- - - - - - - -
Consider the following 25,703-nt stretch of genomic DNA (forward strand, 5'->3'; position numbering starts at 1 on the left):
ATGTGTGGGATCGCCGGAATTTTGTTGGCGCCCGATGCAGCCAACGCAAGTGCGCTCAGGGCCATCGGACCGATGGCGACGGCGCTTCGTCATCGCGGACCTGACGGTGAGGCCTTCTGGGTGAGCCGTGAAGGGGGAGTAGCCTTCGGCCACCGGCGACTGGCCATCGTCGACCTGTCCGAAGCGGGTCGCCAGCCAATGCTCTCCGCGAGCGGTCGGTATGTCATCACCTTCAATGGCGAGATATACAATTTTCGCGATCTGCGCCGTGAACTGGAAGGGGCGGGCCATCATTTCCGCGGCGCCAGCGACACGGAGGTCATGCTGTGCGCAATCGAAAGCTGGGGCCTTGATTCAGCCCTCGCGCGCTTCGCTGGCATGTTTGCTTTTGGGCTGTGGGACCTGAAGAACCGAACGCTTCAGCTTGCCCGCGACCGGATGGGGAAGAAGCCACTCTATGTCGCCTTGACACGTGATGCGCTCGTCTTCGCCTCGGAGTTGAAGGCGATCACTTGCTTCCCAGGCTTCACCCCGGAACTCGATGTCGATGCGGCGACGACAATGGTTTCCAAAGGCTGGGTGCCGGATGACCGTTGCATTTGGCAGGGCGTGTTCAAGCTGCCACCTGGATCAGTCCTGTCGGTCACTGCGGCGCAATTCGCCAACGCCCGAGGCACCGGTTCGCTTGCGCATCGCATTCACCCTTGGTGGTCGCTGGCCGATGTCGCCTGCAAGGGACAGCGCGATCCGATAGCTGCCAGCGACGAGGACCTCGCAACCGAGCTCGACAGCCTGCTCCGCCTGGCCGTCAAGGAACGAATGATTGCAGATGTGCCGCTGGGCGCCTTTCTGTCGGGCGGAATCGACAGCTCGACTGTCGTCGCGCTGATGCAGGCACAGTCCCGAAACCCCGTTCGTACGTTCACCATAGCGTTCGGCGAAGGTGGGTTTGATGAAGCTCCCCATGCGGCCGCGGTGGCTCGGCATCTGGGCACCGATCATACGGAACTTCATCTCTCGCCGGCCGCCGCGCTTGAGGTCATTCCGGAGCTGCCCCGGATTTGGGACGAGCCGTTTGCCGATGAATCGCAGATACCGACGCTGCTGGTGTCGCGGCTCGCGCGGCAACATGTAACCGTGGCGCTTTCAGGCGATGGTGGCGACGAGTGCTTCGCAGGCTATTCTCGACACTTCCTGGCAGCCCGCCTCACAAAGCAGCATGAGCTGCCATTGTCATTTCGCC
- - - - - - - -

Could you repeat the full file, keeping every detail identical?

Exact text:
Consider the following 25,703-nt stretch of genomic DNA (forward strand, 5'->3'; position numbering starts at 1 on the left):
ATGTGTGGGATCGCCGGAATTTTGTTGGCGCCCGATGCAGCCAACGCAAGTGCGCTCAGGGCCATCGGACCGATGGCGACGGCGCTTCGTCATCGCGGACCTGACGGTGAGGCCTTCTGGGTGAGCCGTGAAGGGGGAGTAGCCTTCGGCCACCGGCGACTGGCCATCGTCGACCTGTCCGAAGCGGGTCGCCAGCCAATGCTCTCCGCGAGCGGTCGGTATGTCATCACCTTCAATGGCGAGATATACAATTTTCGCGATCTGCGCCGTGAACTGGAAGGGGCGGGCCATCATTTCCGCGGCGCCAGCGACACGGAGGTCATGCTGTGCGCAATCGAAAGCTGGGGCCTTGATTCAGCCCTCGCGCGCTTCGCTGGCATGTTTGCTTTTGGGCTGTGGGACCTGAAGAACCGAACGCTTCAGCTTGCCCGCGACCGGATGGGGAAGAAGCCACTCTATGTCGCCTTGACACGTGATGCGCTCGTCTTCGCCTCGGAGTTGAAGGCGATCACTTGCTTCCCAGGCTTCACCCCGGAACTCGATGTCGATGCGGCGACGACAATGGTTTCCAAAGGCTGGGTGCCGGATGACCGTTGCATTTGGCAGGGCGTGTTCAAGCTGCCACCTGGATCAGTCCTGTCGGTCACTGCGGCGCAATTCGCCAACGCCCGAGGCACCGGTTCGCTTGCGCATCGCATTCACCCTTGGTGGTCGCTGGCCGATGTCGCCTGCAAGGGACAGCGCGATCCGATAGCTGCCAGCGACGAGGACCTCGCAACCGAGCTCGACAGCCTGCTCCGCCTGGCCGTCAAGGAACGAATGATTGCAGATGTGCCGCTGGGCGCCTTTCTGTCGGGCGGAATCGACAGCTCGACTGTCGTCGCGCTGATGCAGGCACAGTCCCGAAACCCCGTTCGTACGTTCACCATAGCGTTCGGCGAAGGTGGGTTTGATGAAGCTCCCCATGCGGCCGCGGTGGCTCGGCATCTGGGCACCGATCATACGGAACTTCATCTCTCGCCGGCCGCCGCGCTTGAGGTCATTCCGGAGCTGCCCCGGATTTGGGACGAGCCGTTTGCCGATGAATCGCAGATACCGACGCTGCTGGTGTCGCGGCTCGCGCGGCAACATGTAACCGTGGCGCTTTCAGGCGATGGTGGCGACGAGTGCTTCGCAGGCTATTCTCGACACTTCCTGGCAGCCCGCCTCACAAAGCAGCATGAGCTGCCATTGTCATTTCGCC